Voters in 4 out of 5 states reject forced prison labor

Angola Prison
Inside Angola Prison in Louisiana. (Giles Clarke/Getty Images)

Over 150 years after slaves were freed in the United States, four states voted Tuesday to remove language that permits forced prison labor from their state constitutions.

While the 13th Amendment abolished slavery in 1865, it included an exception that allowed slavery to be used as punishment for a crime. The amendment states, “Neither slavery nor involuntary servitude, except as a punishment for crime whereof the party shall have been duly convicted, shall exist within the United States, or any place subject to their jurisdiction.”

More than 1.2 million people are incarcerated in state and federal prisons in America, and roughly 2 in 3 of those incarcerated people are forced to work, according to the American Civil Liberties Union.

After Election Day, over a dozen state constitutions still include language that allows forced prison labor as punishment, and prison reform advocates believe the use of forced labor in prisons is rooted in antebellum slavery.

Voters in Alabama, Tennessee, Vermont, Louisiana and Oregon decided on the future of forced prison labor in their states.


Convicts at the Limestone Correctional facility
Convicts on a chain gang near Huntsville, Ala. (Andrew Lichtenstein/Corbis via Getty Images)

Alabama voters overwhelmingly decided to “ratify the recompiled state constitution,” which fully abolishes slavery in the state. Specifically, the vote removes the language from the constitution that permits forced labor in prison.

Currently, there are over 130 jails with a population of over 16,000 people in Alabama, according to the National Institute of Corrections.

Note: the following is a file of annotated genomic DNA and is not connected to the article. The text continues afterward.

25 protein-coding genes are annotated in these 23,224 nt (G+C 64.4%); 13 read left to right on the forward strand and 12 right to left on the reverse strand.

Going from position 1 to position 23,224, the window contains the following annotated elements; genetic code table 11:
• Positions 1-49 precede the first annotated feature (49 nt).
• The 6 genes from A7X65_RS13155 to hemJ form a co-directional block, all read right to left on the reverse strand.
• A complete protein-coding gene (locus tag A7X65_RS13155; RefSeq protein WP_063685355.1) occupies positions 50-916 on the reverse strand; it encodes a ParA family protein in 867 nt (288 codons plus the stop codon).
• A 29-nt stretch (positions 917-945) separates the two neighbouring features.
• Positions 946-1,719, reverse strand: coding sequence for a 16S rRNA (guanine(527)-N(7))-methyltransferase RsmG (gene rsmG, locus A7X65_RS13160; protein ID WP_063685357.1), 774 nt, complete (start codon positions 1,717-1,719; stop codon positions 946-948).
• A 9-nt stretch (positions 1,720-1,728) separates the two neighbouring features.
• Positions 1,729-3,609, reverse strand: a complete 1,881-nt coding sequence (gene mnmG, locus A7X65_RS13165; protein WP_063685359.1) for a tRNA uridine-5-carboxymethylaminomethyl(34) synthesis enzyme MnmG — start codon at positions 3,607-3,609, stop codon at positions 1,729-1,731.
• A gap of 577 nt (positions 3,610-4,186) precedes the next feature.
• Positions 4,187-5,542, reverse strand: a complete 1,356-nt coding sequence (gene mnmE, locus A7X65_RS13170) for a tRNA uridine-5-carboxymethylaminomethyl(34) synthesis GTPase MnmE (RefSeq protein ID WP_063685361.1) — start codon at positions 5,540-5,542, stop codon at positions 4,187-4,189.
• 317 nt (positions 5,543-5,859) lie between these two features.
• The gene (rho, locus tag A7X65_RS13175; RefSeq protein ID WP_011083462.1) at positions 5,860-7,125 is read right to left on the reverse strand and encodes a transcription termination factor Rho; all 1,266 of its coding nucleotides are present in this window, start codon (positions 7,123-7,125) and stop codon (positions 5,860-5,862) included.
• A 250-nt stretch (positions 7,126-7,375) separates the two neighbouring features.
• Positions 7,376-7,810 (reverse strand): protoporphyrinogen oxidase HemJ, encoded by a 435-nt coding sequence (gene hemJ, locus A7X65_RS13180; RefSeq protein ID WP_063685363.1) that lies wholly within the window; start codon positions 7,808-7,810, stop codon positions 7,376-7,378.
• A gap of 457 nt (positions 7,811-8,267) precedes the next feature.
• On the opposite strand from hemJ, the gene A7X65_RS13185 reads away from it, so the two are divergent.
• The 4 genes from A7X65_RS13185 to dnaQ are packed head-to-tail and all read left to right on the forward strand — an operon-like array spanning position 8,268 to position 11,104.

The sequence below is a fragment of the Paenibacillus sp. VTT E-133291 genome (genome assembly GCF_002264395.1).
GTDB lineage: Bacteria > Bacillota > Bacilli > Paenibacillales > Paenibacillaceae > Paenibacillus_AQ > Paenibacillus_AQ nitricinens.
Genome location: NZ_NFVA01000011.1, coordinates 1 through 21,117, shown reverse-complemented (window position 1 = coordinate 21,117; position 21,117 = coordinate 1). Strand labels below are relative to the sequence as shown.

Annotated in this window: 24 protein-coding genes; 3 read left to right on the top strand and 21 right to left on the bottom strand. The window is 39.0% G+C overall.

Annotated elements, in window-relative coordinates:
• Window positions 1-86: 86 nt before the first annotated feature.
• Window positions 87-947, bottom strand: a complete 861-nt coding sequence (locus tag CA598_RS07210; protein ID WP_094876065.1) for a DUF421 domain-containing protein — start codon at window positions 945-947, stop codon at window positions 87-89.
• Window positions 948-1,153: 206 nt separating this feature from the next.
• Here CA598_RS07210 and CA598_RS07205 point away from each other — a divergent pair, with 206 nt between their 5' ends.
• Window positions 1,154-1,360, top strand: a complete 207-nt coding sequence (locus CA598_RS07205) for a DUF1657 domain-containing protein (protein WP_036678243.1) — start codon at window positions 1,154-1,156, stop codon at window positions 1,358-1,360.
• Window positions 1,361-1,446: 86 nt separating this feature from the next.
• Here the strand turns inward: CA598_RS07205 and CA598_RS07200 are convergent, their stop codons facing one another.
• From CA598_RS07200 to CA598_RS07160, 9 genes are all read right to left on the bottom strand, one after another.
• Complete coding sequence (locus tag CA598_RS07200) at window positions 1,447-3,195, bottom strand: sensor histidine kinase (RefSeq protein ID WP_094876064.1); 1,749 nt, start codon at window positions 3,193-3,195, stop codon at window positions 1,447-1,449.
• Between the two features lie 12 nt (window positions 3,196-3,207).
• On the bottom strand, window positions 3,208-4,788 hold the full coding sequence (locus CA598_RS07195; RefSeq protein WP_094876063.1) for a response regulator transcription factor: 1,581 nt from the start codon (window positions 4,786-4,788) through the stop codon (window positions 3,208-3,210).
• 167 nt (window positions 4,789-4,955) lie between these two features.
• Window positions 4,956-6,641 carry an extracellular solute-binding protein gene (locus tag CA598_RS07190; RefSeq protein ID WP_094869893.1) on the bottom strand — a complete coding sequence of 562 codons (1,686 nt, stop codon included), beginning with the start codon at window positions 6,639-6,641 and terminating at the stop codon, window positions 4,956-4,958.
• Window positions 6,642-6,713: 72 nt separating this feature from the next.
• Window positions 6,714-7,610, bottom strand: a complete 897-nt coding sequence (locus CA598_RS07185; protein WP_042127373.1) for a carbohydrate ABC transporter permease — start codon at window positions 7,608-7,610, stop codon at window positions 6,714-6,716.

Of the five states that had slavery on the ballot, Louisiana voters rejected a ballot question that asked whether they supported an amendment to prohibit the use of involuntary servitude in jails.

The results in Louisiana were the opposite of those in the other four states with similar ballot legislation. More than 790,000 voters in Louisiana decided to keep the constitutional language that allows slavery as punishment; over 508,000 Louisianans voted to remove it.

Amendment 7, the question on the ballot, read: "Do you support an amendment to prohibit the use of involuntary servitude except as it applies to the otherwise lawful administration of criminal justice?"

Approximately 50,000 people are incarcerated in Louisiana, and there is an incarceration rate of 1,094 per 100,000 people, according to the Prison Policy Initiative.


Voters cast their ballots
Voters casting their ballots in Portland, Ore. (Mathieu Lewis-Rolland/Getty Images)

On Wednesday, more than 780,000 Oregon voters passed Measure 112 to remove constitutional language allowing slavery as punishment.

Measure 112 will remove the current language in the state constitution that allows the use of slavery for criminal punishment.


In Tennessee, an overwhelming number of voters voted to remove the constitutional language allowing slavery as punishment. Approximately 332,000 people voted to continue to allow it for those behind bars.

Amendment 3 read: "That slavery and involuntary servitude are forever prohibited in this State. Nothing in this section shall prohibit an inmate from working when the inmate has been duly convicted of a crime."

Nearly 60,000 people are incarcerated in Tennessee, and the incarceration rate is 838 per 100,000 people, according to the Prison Policy Initiative.


In Vermont, a state with a population of over 645,000, nearly 150,000 people voted to prohibit language stating that a person could be held as a servant or slave under Proposal 2.

Over 17,000 people voted against removing the use of slavery for punishment in the state.

Proposal 2 adds new text to the Vermont Constitution that states: "Slavery and indentured servitude in any form are prohibited."

Over 2,000 people are incarcerated in Vermont, and the incarceration rate is 288 per 100,000 people, according to the Prison Policy Initiative.

What’s next?

Prison cell
Getty Images

After four states voted to end forced prison labor, many prison reform advocates are hopeful, but they believe there is more work to be done.

“Things would not automatically change, unfortunately,” Krysta Bisnauth, senior advocacy officer at Freedom United, told Yahoo News before the election. “But what it would do is open the door, again, for [incarcerated people] to take cases to court and to say, 'Look, this is illegal in our state, you can’t do this anymore.'”

Bisnauth said on Wednesday that the election results show progress in the right direction. “At the beginning of 2022, there were 20 states where slavery and involuntary servitude were still legal. Now we're down to 16. We could be well on our way to none by the end of 2023."